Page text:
I fill a bucket with water and soap. Bubbles slowly rise to the surface as the two combine into a froth of white foam. There is much to do today and little time in which to do it all. I have my classroom sectioned off into centres: today's goal is to clean the computer station and the puzzle and games centre. I dip the rag into the bucket and wring it out.
While it might look like I am cleaning, what I am really doing is readying the classroom for the little bodies that will plunge through that door (at the bottom of the stairs, turn right) come Thursday morning of next week. I am readying things. Making sure all is clean, orderly and attractively arranged. It's slow work, but I like the quiet.
Gives me time to think.
And while I clean shelves and wipe down cupboards, readying things for those little bodies and minds, I ready my own mind. Clean out the cobwebs, so to speak. I need my head to be in the game, need my thoughts to be organized. Need my mind to be clear. For when all is said and done, it's not the classroom that houses the potential and possibility to make this year the best one ever for my incoming class: it's me.
I'm the teacher.
With that in mind, I've been reflecting on what I plan to teach this year, along with the usual letters, numbers, reading and writing. And what I want to teach this year is how to love.
I want to teach people how to love, not how to hate.
Teach them how to care for one another. How to reach out beyond the familiar, comfortable world they know so well so they can make a difference in the life of another.
Teach them how to be compassionate. How to show concern for those going through hard times, how to display real empathy for those with struggles and consideration for the needs of others. Above all, how to live a life marked by gentleness in one's interactions toward all living things.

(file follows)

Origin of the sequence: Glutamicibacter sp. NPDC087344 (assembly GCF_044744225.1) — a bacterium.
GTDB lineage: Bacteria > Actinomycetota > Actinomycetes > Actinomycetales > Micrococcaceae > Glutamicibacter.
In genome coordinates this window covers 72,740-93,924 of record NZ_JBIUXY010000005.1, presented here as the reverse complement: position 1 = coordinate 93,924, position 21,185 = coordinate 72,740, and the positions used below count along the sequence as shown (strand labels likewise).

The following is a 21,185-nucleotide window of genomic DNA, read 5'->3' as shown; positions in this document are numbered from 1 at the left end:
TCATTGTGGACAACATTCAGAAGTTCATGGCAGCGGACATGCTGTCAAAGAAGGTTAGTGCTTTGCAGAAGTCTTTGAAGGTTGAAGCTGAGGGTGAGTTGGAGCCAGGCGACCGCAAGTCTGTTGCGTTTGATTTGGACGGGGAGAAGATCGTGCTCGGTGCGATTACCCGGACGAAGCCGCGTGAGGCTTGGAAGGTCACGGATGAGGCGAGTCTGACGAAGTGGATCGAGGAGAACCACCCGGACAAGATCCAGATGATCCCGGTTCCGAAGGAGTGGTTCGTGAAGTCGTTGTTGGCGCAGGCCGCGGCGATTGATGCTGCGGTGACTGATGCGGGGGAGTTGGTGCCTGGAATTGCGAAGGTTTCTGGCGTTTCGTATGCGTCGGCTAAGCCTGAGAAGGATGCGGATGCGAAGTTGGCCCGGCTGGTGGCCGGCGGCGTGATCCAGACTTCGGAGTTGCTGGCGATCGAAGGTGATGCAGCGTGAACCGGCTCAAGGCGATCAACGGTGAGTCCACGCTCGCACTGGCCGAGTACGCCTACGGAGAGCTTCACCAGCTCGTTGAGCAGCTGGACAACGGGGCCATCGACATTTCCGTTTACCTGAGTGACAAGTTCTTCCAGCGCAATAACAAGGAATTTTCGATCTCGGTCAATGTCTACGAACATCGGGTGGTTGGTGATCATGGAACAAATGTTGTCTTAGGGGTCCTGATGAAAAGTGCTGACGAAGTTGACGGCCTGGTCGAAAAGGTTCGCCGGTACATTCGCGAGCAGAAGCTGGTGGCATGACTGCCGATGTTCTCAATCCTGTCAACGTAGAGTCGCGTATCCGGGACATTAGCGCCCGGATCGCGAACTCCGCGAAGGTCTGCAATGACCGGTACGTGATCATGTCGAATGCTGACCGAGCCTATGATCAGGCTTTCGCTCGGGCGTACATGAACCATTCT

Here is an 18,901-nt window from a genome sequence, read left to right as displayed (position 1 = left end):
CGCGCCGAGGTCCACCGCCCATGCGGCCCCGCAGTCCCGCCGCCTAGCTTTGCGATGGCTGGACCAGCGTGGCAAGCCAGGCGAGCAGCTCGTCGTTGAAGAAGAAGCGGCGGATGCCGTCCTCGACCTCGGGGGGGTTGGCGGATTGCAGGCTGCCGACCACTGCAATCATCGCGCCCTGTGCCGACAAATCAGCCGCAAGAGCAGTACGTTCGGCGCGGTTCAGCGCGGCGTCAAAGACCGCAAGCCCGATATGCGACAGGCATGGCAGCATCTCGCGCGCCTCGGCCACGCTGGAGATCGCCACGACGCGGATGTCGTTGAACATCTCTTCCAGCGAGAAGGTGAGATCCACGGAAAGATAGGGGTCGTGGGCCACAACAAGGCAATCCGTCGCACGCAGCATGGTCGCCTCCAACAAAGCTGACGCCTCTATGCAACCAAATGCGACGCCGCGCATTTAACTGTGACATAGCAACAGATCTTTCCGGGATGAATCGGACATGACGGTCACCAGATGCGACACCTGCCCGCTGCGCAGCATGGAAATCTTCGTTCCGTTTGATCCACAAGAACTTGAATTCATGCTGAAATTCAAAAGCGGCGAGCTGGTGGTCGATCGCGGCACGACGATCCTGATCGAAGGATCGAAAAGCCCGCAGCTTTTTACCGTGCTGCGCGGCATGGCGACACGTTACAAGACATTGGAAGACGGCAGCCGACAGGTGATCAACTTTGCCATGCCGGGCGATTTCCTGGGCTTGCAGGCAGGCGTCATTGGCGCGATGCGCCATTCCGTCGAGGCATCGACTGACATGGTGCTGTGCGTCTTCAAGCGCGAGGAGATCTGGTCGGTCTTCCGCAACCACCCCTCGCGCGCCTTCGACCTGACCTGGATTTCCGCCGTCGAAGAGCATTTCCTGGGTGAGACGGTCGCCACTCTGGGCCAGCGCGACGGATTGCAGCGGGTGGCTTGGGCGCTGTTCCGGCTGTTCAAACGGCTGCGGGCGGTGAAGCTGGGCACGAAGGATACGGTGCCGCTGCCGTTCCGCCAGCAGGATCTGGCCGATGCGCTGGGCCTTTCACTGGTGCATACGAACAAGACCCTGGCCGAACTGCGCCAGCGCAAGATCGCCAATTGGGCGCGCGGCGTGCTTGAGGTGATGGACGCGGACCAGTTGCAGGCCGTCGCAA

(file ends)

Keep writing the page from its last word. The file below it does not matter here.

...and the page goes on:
Teach them how to be grateful. Thankful for what we've been given. Appreciative of little gestures and small tokens of thoughtfulness. Pleased in the lasting gifts of life- those people and things that are not transitory.
Because what I want to teach this year is the art of loving, not the vanishing pleasure of greed.
I want to teach acceptance; how to see that what we've been given is enough; acknowledging that we have a responsibility to share the love; share the blessing; I want to spread the message of hope.
And teach how to give from the heart, expecting nothing in return. How to live one day at a time.
For what I want to teach is how to strive for justice and freedom for all even in the midst of everyday living. Not just saying that we do -- living it as well.
Yes, what I want to teach this year is love, not apathy.
Teaching how to see that indifference is the same as condoning the same behaviors we find offensive in society.
Teaching that acknowledging one's lack of interest in speaking out about what they believe to be of value and of worth is a form of passivity and subtle weakness. We need to find strength in our convictions. Hopeful joy in our abilities.
I want to teach that one's boredom and lethargy is the obstacle between self and understanding the world better.
Because I want to teach them how to love. It's what I want to teach this year.
What I really want to teach this year is that love is both the message and the outcome of a life lived well- for one's own joy as well as for the joy of others. Not denying my place in history, but embracing it.
What we really need is love. It's certainly what I need. After all, it's not the world I am trying to change: it's me. And I know it will happen if I just take it one day at a time. One sure foot placed securely in front of the other.
Starting with me as the student, that's what I want to teach this year.
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